In modeling commonly used tools, Lockheed Martin follows the Snap-on Tools Corp. catalog.
Federal standards define both the maintenance tasks and the people performing them, with the human models characterized in terms of physical body percentiles.
Prior to the JSF program, Lockheed Martin strove to make maintainers’ tasks doable for a huge range of human physiques, from a 5th percentile female (smaller than 95 percent of all women) to a 95th percentile male (larger than all but 5 percent of men).
“However, using this percentile data did not always guarantee the accessibility sought by the customer,” Barron said. “So the government changed the requirement to accommodating four anthropometric cases, one small person, one large person, and two short, stocky persons. This more realistically represents 90 percent of the maintainer population, and all future JSF simulations will use these new cases.” Michael T. Golas, Barron’s co-worker and manager of Lockheed Martin’s maintainer-in-the-loop program, said, “The simulations are affecting the way the designers go about their tasks. The designers now solicit our advice. It was not unusual to see weapons people or structures designers lined up at Mike’s desk when he came in to work.” Mark Boudah, a career maintainer now working on reliability and maintenance simulations from the famed Lockheed Martin Skunk Works in Palmdale, Calif., said paper and pencil were the usual calculation method in the past.
“Until we got design data integrated into simulation for maintainability, we used milspecs for guidance, added an appropriate percentile male or female maintained and did the work on paper,” Boudah recalled. He is JSF’s liaison with the group of noncommissioned officers who advise Lockheed Martin on maintainability. The true experts, they work though a Maintainability Systems Advisory Panel.
Lockheed Martin has a major campaign to upgrade engineering technology and methods of design (conceptual, preliminary, and detailed) called the Virtual Product Development Initiative. Its mandate extends through the documentation for assembly, known as the build-to-print package, and even to field operations.
Lockheed Martin has been able to back-fit to the F-16 and F-22 programs some of what it learned from the JSF simulations and animations. Both those planes were designed before maintainability became such a target.
Simulations are regularly shared with key partners, such as those involved in JSF propulsion. According to Dana Phelps, who is responsible for the reliability and maintenance factors in propulsion integration—that is, connecting the engines to the airframe—“We paste screen snapshots into PowerPoint documents and shoot them off to Rolls-Royce in the U.K. They send them back with the modifications made and changes noted.”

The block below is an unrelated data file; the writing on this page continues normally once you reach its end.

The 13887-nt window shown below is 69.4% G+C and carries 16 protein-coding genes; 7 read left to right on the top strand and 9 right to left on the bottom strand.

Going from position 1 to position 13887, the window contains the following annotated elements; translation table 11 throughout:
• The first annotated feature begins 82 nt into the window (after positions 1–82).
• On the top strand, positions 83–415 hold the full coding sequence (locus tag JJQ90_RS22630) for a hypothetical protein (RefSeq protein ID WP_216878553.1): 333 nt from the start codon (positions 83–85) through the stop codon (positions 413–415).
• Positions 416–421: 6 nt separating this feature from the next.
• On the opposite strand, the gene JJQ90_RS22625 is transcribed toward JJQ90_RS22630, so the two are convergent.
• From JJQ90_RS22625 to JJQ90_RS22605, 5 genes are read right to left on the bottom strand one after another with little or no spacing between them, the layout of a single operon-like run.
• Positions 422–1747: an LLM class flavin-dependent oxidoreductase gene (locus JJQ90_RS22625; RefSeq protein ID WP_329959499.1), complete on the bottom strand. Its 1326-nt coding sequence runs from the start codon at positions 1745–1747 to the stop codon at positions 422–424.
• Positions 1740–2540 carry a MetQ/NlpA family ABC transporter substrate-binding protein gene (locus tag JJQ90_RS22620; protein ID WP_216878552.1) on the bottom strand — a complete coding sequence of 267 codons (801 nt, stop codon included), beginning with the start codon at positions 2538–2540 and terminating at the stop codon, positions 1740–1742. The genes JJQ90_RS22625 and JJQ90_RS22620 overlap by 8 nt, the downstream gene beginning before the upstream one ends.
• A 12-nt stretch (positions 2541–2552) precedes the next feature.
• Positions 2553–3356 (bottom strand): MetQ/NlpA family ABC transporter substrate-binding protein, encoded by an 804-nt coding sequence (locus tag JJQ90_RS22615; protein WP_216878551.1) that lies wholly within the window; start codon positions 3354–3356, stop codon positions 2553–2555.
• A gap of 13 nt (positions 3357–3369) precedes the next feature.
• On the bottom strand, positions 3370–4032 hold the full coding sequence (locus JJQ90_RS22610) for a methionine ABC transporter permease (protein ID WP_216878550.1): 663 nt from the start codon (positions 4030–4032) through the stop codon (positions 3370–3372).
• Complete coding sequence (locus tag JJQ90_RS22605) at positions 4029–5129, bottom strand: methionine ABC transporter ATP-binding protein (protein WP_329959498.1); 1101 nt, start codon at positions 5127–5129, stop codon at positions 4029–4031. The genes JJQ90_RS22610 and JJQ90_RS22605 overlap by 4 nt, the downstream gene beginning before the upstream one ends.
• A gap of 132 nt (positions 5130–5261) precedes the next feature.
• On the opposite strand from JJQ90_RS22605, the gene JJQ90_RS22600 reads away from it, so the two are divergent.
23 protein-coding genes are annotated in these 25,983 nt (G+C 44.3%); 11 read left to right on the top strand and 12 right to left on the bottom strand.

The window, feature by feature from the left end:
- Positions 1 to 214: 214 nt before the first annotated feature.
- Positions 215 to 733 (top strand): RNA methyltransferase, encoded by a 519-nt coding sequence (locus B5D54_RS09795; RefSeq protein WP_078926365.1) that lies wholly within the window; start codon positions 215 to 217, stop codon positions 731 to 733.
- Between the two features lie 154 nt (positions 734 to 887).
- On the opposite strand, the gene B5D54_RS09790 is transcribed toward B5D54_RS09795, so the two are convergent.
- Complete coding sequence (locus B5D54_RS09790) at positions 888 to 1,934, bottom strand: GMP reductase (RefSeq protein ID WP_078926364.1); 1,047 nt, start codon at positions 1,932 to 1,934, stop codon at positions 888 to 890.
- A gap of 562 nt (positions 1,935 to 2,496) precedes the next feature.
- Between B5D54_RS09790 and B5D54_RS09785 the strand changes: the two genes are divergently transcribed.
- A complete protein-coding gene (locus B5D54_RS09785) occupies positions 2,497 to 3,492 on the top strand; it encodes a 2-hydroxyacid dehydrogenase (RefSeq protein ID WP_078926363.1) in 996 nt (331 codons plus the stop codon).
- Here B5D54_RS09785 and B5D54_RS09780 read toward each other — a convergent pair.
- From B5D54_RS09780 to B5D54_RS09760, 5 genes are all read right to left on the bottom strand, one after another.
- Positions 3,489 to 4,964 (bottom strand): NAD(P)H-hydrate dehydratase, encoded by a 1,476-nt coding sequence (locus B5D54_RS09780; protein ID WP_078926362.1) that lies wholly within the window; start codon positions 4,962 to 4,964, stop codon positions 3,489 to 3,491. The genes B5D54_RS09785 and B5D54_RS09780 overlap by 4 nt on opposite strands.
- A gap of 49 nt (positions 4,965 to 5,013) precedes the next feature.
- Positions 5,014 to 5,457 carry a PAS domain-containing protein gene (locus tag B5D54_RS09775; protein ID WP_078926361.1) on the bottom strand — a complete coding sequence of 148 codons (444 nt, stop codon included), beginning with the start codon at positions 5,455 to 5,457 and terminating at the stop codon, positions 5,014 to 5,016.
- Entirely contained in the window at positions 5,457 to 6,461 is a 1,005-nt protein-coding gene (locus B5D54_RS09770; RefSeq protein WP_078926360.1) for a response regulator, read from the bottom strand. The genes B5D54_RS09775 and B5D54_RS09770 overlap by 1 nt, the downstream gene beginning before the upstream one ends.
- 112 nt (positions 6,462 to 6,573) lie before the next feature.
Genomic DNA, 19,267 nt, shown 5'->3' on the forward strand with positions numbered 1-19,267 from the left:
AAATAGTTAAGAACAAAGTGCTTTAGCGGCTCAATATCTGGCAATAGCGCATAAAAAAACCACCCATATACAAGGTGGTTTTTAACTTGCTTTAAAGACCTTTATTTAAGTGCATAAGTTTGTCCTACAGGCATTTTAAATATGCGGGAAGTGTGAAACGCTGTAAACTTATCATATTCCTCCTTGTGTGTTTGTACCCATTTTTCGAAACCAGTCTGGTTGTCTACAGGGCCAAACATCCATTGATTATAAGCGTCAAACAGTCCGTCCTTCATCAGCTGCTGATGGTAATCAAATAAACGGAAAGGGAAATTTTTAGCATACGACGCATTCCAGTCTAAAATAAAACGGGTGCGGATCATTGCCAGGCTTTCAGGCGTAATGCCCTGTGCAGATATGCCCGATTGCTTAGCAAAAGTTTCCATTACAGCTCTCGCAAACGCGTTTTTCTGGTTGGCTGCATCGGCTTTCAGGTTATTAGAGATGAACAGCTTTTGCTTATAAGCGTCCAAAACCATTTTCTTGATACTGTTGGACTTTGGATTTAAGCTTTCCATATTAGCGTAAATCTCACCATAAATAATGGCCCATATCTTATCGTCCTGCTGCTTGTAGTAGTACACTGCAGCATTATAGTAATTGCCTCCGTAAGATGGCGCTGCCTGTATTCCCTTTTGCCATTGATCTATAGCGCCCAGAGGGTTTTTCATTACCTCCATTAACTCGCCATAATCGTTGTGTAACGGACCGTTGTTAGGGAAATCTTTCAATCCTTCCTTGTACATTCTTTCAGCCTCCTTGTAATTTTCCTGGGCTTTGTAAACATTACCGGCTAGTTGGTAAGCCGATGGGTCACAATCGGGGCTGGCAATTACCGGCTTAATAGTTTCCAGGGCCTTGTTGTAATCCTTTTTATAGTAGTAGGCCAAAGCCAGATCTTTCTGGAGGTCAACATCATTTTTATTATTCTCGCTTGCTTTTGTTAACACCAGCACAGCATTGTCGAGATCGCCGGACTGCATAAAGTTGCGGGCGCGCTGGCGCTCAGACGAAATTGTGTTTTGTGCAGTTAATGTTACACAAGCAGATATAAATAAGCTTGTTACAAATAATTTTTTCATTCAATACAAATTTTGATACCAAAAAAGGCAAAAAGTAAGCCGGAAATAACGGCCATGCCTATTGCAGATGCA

Rolls-Royce teamed with Pratt & Whitney Aircraft’s military engine works in West Palm Beach, Fla., to provide the shaft-driven, lift-fan propulsion system for the short-takeoff, vertical-landing variant of the Lockheed Martin JSF. General Electric Co.’s Aircraft Engine Group will produce an alternate version of the JSF engine in Lynn, Mass.
If there is a frustration with JSF simulations at Lockheed Martin, it is the seemingly limitless flexibility of human limbs and torsos and the time needed to fully represent maintainers ergonomically and anthropometrically. A typical maintenance simulation can take up to four months because even simple tasks require that hundreds of individual postures be modeled.
In turn, a posture may be composed of dozens of individual step points, or angle changes, in individual body parts—from fingers to torsos. Many full-body activities, such as climbing, twisting, bending, or reaching, require step points for dozens of body parts. The work becomes especially complex and demanding when two or more human models must interact with each other.
The first JSF simulation took nine months—a combination of learning curve and time needed to model thousands of postures and movements by four human models. Despite having three times as many human models, the second simulation was done in six months.
Barron’s simulations run under Unix on an Octane workstation from Silicon Graphics Inc. of Mountain View, Calif., with dual 250-MHz CPUs, 512 megabytes of RAM, and two 9-gigabyte disk drives.
Perhaps Mark Boudah summed up simulation’s benefits best.
“With the ability to perform dynamic simulations, we now can use the designers’ own creations, integrated with other parts of the design, to show them what our issues are. We use their electrons and their data, which is most persuasive. Sure, we did a good job of maintainability on previous aircraft,” Boudah continued, “but it was all done after the fact, after the metal had been cut and riveted together.”